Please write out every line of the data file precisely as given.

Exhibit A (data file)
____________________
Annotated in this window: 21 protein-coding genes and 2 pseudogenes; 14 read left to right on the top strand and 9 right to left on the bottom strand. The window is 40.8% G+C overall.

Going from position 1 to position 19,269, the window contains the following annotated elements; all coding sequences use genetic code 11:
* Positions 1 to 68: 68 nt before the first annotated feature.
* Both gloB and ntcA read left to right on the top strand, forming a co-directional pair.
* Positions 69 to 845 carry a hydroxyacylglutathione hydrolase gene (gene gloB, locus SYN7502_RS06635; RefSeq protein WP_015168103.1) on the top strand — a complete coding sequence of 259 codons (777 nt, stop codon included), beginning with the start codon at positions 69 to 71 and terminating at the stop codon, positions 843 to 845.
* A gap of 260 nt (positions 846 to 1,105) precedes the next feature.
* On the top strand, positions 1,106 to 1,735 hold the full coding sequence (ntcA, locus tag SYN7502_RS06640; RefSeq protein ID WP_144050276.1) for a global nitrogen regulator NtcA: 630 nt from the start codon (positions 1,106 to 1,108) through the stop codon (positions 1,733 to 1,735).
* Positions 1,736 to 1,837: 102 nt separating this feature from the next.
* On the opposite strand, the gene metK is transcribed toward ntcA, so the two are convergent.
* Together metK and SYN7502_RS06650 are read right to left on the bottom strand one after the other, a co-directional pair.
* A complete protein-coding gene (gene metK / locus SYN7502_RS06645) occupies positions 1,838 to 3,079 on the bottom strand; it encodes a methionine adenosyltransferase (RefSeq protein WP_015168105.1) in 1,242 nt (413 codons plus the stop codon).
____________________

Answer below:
Annotated in this window: 21 protein-coding genes and 2 pseudogenes; 14 read left to right on the top strand and 9 right to left on the bottom strand. The window is 40.8% G+C overall.

Going from position 1 to position 19,269, the window contains the following annotated elements; all coding sequences use genetic code 11:
* Positions 1 to 68: 68 nt before the first annotated feature.
* Both gloB and ntcA read left to right on the top strand, forming a co-directional pair.
* Positions 69 to 845 carry a hydroxyacylglutathione hydrolase gene (gene gloB, locus SYN7502_RS06635; RefSeq protein WP_015168103.1) on the top strand — a complete coding sequence of 259 codons (777 nt, stop codon included), beginning with the start codon at positions 69 to 71 and terminating at the stop codon, positions 843 to 845.
* A gap of 260 nt (positions 846 to 1,105) precedes the next feature.
* On the top strand, positions 1,106 to 1,735 hold the full coding sequence (ntcA, locus tag SYN7502_RS06640; RefSeq protein ID WP_144050276.1) for a global nitrogen regulator NtcA: 630 nt from the start codon (positions 1,106 to 1,108) through the stop codon (positions 1,733 to 1,735).
* Positions 1,736 to 1,837: 102 nt separating this feature from the next.
* On the opposite strand, the gene metK is transcribed toward ntcA, so the two are convergent.
* Together metK and SYN7502_RS06650 are read right to left on the bottom strand one after the other, a co-directional pair.
* A complete protein-coding gene (gene metK / locus SYN7502_RS06645) occupies positions 1,838 to 3,079 on the bottom strand; it encodes a methionine adenosyltransferase (RefSeq protein WP_015168105.1) in 1,242 nt (413 codons plus the stop codon).